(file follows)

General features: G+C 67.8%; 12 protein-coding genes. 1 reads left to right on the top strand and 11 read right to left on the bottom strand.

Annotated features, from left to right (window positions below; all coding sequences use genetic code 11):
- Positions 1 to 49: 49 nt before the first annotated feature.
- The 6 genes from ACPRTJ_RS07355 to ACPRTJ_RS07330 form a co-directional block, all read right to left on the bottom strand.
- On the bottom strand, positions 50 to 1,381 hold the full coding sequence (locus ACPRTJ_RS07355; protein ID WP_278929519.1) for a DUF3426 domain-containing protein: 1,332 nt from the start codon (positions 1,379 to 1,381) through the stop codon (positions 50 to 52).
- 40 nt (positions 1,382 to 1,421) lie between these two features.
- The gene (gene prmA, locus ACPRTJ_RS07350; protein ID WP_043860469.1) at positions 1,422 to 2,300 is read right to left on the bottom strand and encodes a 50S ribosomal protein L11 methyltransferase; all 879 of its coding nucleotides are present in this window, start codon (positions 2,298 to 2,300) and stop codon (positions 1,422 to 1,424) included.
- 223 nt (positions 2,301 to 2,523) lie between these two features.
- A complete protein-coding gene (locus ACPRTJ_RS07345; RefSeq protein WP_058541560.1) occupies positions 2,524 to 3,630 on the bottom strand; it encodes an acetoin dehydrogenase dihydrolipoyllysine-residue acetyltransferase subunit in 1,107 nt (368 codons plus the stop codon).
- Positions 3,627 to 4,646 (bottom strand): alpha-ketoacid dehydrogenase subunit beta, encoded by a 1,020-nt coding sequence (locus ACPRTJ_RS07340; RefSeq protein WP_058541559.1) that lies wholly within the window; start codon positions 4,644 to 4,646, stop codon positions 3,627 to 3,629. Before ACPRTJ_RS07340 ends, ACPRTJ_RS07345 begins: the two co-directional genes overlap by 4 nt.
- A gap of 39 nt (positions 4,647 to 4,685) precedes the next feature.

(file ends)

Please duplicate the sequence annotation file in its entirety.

General features: G+C 67.8%; 12 protein-coding genes. 1 reads left to right on the top strand and 11 read right to left on the bottom strand.

Annotated features, from left to right (window positions below; all coding sequences use genetic code 11):
- Positions 1 to 49: 49 nt before the first annotated feature.
- The 6 genes from ACPRTJ_RS07355 to ACPRTJ_RS07330 form a co-directional block, all read right to left on the bottom strand.
- On the bottom strand, positions 50 to 1,381 hold the full coding sequence (locus ACPRTJ_RS07355; protein ID WP_278929519.1) for a DUF3426 domain-containing protein: 1,332 nt from the start codon (positions 1,379 to 1,381) through the stop codon (positions 50 to 52).
- 40 nt (positions 1,382 to 1,421) lie between these two features.
- The gene (gene prmA, locus ACPRTJ_RS07350; protein ID WP_043860469.1) at positions 1,422 to 2,300 is read right to left on the bottom strand and encodes a 50S ribosomal protein L11 methyltransferase; all 879 of its coding nucleotides are present in this window, start codon (positions 2,298 to 2,300) and stop codon (positions 1,422 to 1,424) included.
- 223 nt (positions 2,301 to 2,523) lie between these two features.
- A complete protein-coding gene (locus ACPRTJ_RS07345; RefSeq protein WP_058541560.1) occupies positions 2,524 to 3,630 on the bottom strand; it encodes an acetoin dehydrogenase dihydrolipoyllysine-residue acetyltransferase subunit in 1,107 nt (368 codons plus the stop codon).
- Positions 3,627 to 4,646 (bottom strand): alpha-ketoacid dehydrogenase subunit beta, encoded by a 1,020-nt coding sequence (locus ACPRTJ_RS07340; RefSeq protein WP_058541559.1) that lies wholly within the window; start codon positions 4,644 to 4,646, stop codon positions 3,627 to 3,629. Before ACPRTJ_RS07340 ends, ACPRTJ_RS07345 begins: the two co-directional genes overlap by 4 nt.
- A gap of 39 nt (positions 4,647 to 4,685) precedes the next feature.